August 9th 2010
China Currency Revaluation: More Than Just the Yuan at Stake
I concluded my last post (Euro Recovery: Paradigm Shift Confirmed) by musing about how interesting it is that nobody has taken credit for predicting/profiting from the sudden reversal in forex markets, whereby the Euro has surged and the Dollar has tanked. Two days later, I think I can offer an explanation: China.
That’s right. The force behind the sudden sea change might not be private investors, which up until the spike entrenched itself as a full-fledged connection, remained firmly behind the declining Euro. Instead, it seems quite reasonable that China – via its sovereign wealth fund, which is charged with investing its foreign exchange reserves – might be the responsible party.
That China is buoying the Euro would make sense on a couple fronts. First of all, it would explain the mysterious silence behind the rally. China is naturally secretive in pretty much everything it does, especially in the way it conducts currency policy and manages its forex reserves. That China hasn’t even formally announced, let alone bragged about, “diversifying” its reserves, makes perfect sense.
More importantly, that China is responsible also makes sense from a strategic standpoint. China has long spoken about its intentions to change the allocation of its forex reserve holdings, and in hindsight, its timing was perfect. In the beginning of June, the Euro stood at a multi-year low, and the price of US Treasury Bonds stood at a multi-year high. Thus, China’s sovereign wealth fund was able to simultaneously lock in some profits from lending to the US and dissipate risk by swapping US assets for those denominated in Euros and Yen. “China has already bought $20 billion worth of yen financial assets this year, almost five times as much as it did in the previous five years combined.” [Analysts have noted that buying Yen also achieves the peripheral end of making Japanese exports less competitive relative to those from China].
Moreover, China can achieve this diversification without influencing the value of the Yuan, since Dollars can be exchanged directly for Yen and Euros. That is important, since the RMB is still effectively pegged to the Dollar. Speaking of which, the Yuan has hardly budged since its 1% revaluation in June. On a trade-weighted basis, it has actually fallen.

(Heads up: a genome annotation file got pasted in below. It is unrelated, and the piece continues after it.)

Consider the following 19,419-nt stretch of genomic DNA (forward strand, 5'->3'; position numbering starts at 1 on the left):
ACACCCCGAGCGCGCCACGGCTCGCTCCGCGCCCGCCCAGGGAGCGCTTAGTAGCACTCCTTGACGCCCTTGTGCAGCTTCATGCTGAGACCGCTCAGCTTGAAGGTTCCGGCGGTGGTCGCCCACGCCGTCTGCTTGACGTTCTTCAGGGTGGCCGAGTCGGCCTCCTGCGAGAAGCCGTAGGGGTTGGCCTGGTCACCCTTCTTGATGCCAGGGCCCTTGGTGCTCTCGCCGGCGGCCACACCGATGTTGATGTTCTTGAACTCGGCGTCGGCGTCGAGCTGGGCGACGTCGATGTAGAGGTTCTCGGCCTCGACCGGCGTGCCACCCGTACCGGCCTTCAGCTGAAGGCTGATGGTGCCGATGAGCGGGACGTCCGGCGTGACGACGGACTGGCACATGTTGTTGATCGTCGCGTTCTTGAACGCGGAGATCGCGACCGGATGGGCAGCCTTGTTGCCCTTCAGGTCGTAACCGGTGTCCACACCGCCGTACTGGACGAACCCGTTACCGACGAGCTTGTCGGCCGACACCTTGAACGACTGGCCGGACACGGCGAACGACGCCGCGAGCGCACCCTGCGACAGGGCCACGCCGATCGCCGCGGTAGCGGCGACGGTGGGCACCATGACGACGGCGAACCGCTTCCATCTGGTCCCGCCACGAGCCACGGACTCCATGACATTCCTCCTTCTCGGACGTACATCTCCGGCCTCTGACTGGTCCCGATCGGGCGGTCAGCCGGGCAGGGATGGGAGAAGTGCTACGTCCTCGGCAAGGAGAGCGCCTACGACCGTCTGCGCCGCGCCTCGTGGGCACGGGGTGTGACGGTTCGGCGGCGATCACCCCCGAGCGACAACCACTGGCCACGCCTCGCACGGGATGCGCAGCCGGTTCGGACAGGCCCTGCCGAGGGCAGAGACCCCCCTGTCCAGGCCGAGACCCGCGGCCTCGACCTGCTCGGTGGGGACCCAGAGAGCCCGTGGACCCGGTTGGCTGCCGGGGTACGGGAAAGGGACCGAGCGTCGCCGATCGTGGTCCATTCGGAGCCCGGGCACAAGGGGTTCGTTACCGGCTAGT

Pressure continues to mount on China to allow the RMB to appreciate. As a result of the 1% nudge in June, speculative hot money is now flowing into China at an increasing rate, because investors are “thematically looking for ways that they can participate in the currency markets in China.” They are supported by the IMF, which most recently called on China to re-balance its economy away from exports and towards trade. Its report included predictions that China’s currency account / trade surplus will continue to rise, seemingly for as long as the RMB remains undervalued. Due to pressure from China, however, it removed precise figures on the recommended extent of said revaluation.
According to a consensus of analysts, China’s exports were probably lower in the month of July, which could give the Central Bank pause in allowing the RMB to rise too much too soon. Instead, it has announced that it will make a more sincere effort to tie the Yuan to a basket of currencies, rather than just the Dollar. ” ‘The yuan should be kept stable at a reasonable and balanced level overall, while it may have two-way moves against particular currencies,’ Hu [XiaoLian, Deputy Governor] said, adding that the composition of the central bank’s currency basket should be mainly based on trade weightings.”
Going forward, then, the Yuan will probably remain basically stable against the Dollar. As China moves towards a trade-weighted peg, however, it is conceivable that it will continue to buy Euros (and Yen, for spite) against the Dollar. As this could have a confounding effect on currency markets, traders should plan accordingly.